On Sunday 20th March, the Maltese Culture Movement had its Annual General Meeting. Bernard Scerri the chairman opened up by thanking all the members that attended and all those that responded with nominations. He then proceeded by remembering all the members that passed away since last AGM and observing a minute silence in their memory. The secretary, Barbara Scerri then reported on the past activities and in particular about the Imnarja function and how much this had improved since the last two years when the format of this function was changed to an open day affair with entertainment for all the family. Emphases were put on how much we depended on the committee and the many helpers who volunteer their time and energies to make the event a success. She thanked all those who helped for their work and support. The accent then fell on the Malta Day in September and while this event was conducted under the auspices of the Malta High Commission, the Maltese Culture Movement, was a big player in this event and compelled to its success. She again expressed the need for more volunteers to continue making this event a success.
Then it came to the New Year’s Eve Party, which the Movement has been organising since its inception in 1998. This function has always been very popular and well attended and had become almost synonymous with the Movement’s activities. Sadly, the attendance during the recent years has decreased while the hotels continue to demand higher prices. The secretary maintained that the Movement was duty bound to offer value for money to its members and the hotels were making it impossible with their exorbitant prices. This year it was touch and go whether to go ahead with this function but through perseverance we managed to find a hotel just within budget and as it happened it turned out to be a very enjoyable party. She then mentioned the Convention for Maltese Living Abroad that took place in March 2010 and commented that she was fortunate enough to be present and expressed how this put a different light on Maltese living abroad but left it to the chair to report further on this subject.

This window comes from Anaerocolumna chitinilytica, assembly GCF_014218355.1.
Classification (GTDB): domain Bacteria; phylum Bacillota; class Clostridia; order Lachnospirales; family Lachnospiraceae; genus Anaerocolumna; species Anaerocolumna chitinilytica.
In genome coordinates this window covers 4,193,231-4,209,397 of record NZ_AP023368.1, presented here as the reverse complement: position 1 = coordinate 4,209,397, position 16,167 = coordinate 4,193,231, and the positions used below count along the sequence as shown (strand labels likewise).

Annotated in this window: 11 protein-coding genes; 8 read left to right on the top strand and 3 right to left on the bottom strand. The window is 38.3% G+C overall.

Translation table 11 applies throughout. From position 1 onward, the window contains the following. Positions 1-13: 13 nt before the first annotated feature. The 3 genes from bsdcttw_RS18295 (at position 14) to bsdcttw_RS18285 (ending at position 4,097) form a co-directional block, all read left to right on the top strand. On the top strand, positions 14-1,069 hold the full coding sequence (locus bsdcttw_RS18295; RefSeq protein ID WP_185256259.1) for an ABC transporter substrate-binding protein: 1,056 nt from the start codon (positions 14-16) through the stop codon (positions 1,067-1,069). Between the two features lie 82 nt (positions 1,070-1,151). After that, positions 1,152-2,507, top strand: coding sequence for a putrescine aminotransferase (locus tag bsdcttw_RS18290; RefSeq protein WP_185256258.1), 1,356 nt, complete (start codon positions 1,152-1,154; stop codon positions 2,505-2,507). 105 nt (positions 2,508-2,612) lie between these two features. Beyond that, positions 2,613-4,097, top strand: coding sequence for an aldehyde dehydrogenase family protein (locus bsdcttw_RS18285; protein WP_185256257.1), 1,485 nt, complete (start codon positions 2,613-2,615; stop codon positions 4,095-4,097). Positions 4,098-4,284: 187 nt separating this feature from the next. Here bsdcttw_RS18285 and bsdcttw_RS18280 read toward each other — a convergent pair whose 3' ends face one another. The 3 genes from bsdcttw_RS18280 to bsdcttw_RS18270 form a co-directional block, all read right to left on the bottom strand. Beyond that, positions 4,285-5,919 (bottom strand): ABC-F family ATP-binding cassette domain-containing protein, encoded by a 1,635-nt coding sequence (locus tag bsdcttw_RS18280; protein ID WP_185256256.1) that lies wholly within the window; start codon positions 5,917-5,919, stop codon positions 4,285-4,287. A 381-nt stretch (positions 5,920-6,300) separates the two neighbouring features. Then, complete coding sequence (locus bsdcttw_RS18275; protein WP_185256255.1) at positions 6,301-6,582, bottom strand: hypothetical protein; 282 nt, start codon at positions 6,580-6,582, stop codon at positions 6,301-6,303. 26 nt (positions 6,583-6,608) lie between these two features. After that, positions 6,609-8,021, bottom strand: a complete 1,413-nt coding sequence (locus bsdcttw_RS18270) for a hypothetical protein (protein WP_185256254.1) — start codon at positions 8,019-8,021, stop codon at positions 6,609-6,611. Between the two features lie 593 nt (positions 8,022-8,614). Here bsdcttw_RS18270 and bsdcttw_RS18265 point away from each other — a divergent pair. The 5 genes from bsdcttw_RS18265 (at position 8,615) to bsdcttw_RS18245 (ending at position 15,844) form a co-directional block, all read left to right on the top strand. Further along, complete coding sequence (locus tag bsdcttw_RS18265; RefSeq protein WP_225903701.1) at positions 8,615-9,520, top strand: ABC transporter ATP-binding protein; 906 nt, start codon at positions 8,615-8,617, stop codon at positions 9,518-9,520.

Bernard confirmed that taking part in the convention was a privilege and at times very moving as one meets the many other fellow Maltese working within the Maltese communities abroad. People whose high convictions compelled them for the preservation and well being for all that is Maltese. The picture that started to emerge was a common one; whichever side of the globe we settled in we faced the same scenario, mainly that we are now an ageing community and our young ones are becoming more and more detached from what we see as our traditions, heritage and culture. He said that as a result of the convention the Federation of Maltese Living Abroad (FMLA) was formed and the aim of the Federation are to associate, represent and safeguard the interests of its member organisations. Bernard continued saying that the Government of Malta committed itself to the setting up of a public institution to safeguard the interests, rights and aspirations of the Maltese living abroad and that the Minister of Foreign Affairs Dr Tonio Borg, intended to give this institution a legal basis through the enactment of a Bill in Parliament. ‘This is something that we’ve been working for, for a long time’ he said ‘and at last the Maltese authorities are listing and hailing us some recognition and why not? The way I see it is that the Maltese living in the UK have contributed heftily to the Maltese economy and yet we are probably the least recognised simply because geographically we are nearer and visit the Islands more frequently’. But on the other hand, now that things are happening it is up to us to continue this momentum by coming together and show solidarity. We have a part to play too and we shouldn’t keep taking a nonchalant attitude because things might have not have happened in the past. He then announced that on the 25th June at our Imnarja Function, Dr Joseph Muscat, leader of the opposition was to visit. ‘This is a great honour for us’; he said and promised that there will be more visits by other prominent members.
Bernard also mentioned about the Migration Museum at Dar L-Emigrant. This is going to be a state of the art museum and anyone with artefacts and memorabilia should consider contributing these to them. Also donations are being sought to finance the museum and those who may wish to contribute must do this direct with Monsignor Phillip Calleja at Dar L-Emigrant,Valletta.